WITH reference to The Herald editorial comment dated April 8 (“Address problems at grassroots first”), few South Africans would argue that it is an imperative for the future of sport in South Africa that sport development is embraced widely by society, and by sports bodies, clubs and schools. It has been one of the few exceptional areas of our new democracy that has brought people together across the divide of culture, language and economic standing.
It is also one of the few areas where South Africa has accomplished way beyond its weight in the international arenas of many sports codes. This is thanks mainly to the dedication of the largely voluntary force behind most sports codes at club and school level.
In many cases these people are coaches, parents and enthusiasts who don’t get paid, but do it for the love of and the advancement of the sport. These people have no political agenda and certainly, in my experience, don’t have a racial one.
Furthermore, sport is one of the major contributors to the economic development of the country that ensures that we get a substantial input of foreign currency each year with South Africa being recognised as a great destination for sports events that are generally well run and provide great facilities.
Minister Fikile Mbalula, while perhaps well intentioned and probably completely frustrated with what he perceives to be slow progress, will be threatening the very heart of all sport if the proposed quota system of 60% black participants is forced on all sporting codes arbitrarily without acknowledging that they each have unique circumstances and challenges. Many of these challenges can be overcome if the government would rationally allocate resources and taxpayer money, and provide a platform of support for the various sporting codes based on each sporting code’s progress toward realistic and sustainable development.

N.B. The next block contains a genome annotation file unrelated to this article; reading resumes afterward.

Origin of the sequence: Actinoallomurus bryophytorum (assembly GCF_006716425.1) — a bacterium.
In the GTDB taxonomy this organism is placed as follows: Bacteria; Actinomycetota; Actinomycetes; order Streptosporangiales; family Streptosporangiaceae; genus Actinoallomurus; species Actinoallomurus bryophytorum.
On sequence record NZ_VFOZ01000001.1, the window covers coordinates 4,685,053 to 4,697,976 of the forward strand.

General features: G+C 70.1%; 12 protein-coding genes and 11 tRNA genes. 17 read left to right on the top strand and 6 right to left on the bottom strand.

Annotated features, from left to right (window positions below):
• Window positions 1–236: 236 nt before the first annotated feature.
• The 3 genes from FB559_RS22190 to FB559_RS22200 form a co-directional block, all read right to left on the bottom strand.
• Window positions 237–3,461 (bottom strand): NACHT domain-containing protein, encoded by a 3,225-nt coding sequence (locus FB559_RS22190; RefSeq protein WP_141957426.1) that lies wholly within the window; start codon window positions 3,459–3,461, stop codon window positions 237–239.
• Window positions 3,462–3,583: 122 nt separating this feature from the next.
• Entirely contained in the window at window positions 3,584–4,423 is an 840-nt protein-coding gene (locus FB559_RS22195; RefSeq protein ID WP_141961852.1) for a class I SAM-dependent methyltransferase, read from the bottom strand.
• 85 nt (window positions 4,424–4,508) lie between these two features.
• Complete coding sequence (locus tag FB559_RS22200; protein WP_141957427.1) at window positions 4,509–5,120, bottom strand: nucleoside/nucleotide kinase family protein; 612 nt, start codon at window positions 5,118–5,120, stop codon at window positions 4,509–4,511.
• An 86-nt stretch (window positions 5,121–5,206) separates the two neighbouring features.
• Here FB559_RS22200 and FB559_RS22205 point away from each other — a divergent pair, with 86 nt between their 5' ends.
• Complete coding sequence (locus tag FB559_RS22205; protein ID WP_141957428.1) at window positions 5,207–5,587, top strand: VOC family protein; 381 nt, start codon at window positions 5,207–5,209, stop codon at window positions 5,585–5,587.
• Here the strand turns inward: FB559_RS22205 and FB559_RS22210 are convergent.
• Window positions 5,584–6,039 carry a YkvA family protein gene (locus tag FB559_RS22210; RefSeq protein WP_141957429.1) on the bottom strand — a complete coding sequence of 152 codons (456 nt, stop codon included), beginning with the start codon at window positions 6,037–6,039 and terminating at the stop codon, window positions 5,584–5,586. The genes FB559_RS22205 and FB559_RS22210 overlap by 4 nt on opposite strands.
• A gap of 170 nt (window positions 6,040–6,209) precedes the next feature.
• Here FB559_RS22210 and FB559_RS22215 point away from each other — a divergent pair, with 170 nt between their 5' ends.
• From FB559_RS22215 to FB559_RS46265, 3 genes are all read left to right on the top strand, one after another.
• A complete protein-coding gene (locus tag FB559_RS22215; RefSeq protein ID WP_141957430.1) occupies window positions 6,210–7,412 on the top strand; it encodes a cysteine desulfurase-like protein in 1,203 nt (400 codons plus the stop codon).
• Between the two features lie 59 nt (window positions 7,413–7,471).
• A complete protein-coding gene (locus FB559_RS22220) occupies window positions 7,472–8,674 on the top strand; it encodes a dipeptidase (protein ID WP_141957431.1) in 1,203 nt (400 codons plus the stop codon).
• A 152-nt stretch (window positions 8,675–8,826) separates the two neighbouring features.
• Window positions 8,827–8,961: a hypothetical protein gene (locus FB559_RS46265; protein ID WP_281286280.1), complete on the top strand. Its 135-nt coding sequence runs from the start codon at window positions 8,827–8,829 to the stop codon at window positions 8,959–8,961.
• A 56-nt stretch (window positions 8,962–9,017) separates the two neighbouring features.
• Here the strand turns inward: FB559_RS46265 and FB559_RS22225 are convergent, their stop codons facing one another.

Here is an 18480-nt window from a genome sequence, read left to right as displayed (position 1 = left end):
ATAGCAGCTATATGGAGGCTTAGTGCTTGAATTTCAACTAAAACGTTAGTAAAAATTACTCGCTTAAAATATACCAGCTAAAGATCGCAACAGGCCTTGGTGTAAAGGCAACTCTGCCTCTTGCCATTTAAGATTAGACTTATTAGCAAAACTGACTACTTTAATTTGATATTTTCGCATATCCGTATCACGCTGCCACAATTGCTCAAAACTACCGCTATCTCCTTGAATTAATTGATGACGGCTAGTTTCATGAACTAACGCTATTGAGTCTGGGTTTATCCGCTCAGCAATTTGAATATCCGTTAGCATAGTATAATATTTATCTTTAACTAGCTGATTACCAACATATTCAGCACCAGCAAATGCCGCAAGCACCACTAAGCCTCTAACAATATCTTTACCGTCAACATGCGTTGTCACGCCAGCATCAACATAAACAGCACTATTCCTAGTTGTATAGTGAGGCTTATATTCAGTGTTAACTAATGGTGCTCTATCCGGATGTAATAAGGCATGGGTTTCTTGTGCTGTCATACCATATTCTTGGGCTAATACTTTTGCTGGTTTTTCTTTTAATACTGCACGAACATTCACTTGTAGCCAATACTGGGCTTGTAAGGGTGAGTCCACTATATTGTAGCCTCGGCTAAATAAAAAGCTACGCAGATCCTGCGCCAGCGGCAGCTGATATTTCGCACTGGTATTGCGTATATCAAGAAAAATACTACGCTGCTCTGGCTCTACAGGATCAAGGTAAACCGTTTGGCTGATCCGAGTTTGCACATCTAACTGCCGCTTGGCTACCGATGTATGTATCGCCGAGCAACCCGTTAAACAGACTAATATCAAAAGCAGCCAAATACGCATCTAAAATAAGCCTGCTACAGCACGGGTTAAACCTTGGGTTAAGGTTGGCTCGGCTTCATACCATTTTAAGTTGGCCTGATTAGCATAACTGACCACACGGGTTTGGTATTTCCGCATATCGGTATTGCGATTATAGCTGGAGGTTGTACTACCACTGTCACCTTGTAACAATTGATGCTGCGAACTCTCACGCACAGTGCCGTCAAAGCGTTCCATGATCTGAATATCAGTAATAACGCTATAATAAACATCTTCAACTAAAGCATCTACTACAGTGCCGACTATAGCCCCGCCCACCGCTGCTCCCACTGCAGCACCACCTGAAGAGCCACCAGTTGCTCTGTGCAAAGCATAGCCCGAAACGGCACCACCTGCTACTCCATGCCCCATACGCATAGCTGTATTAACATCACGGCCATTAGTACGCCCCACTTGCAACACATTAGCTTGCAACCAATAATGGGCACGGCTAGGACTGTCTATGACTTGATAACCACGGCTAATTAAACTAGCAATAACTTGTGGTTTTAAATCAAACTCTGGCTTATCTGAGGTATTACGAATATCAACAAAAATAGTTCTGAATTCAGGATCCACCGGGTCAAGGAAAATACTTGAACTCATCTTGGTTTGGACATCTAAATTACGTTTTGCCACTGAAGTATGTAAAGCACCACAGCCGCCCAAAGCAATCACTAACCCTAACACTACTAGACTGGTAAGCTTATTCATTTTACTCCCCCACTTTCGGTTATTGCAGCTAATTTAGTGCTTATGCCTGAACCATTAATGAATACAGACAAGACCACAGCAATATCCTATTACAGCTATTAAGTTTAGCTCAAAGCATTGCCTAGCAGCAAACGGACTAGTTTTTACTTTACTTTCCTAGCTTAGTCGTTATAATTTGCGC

Most people I have encountered across many sporting codes all have one thing in common: they are passionate about their sport code, and want it to flourish and grow. Most are also in my opinion quite colour blind, and certainly want to attract and keep great sport talent no matter what the colour of their skin.
The problem in most sporting codes in South Africa today is always a lack of resources. We live in a global village and athletes will ply their trade where they perceive they can best achieve or can earn best.
If facilities are not great or the structures of sport fails, as it has so often in South African cricket, soccer and athletics, the fallout is simply that the best leave and go to achieve for other countries, where they can earn better and participate in a better structured environment. I am convinced that we, as a country, will look back at this moment and decry the loss of our sport talent, and the subsequent loss of sponsors, events and revenue if this ludicrous reactionary and non-participatory process goes ahead.
There are so many great development initiatives such as the New Brighton Easter school rugby festival, reported in The Herald last week, that are started and land up dying because of lack of funding. This should be the area in which government can play its best role, by working with these initiatives, helping to provide facilities and encouraging investment from the private sector in them.
If the sports ministry was rather to provide monetary incentives that were provided once milestones towards development were reached as opposed to bringing out the whip every time, we may start to see a better relationship between the various sports administrations and the sports ministry. Thereby the sport body concerned, missing out on crucial funding, will itself become the catalyst needed to spur on any lagging sport code.
We are in this together. Let’s build, not destroy the great opportunity we have with sport in South Africa.
Greg Stewart, Port Elizabeth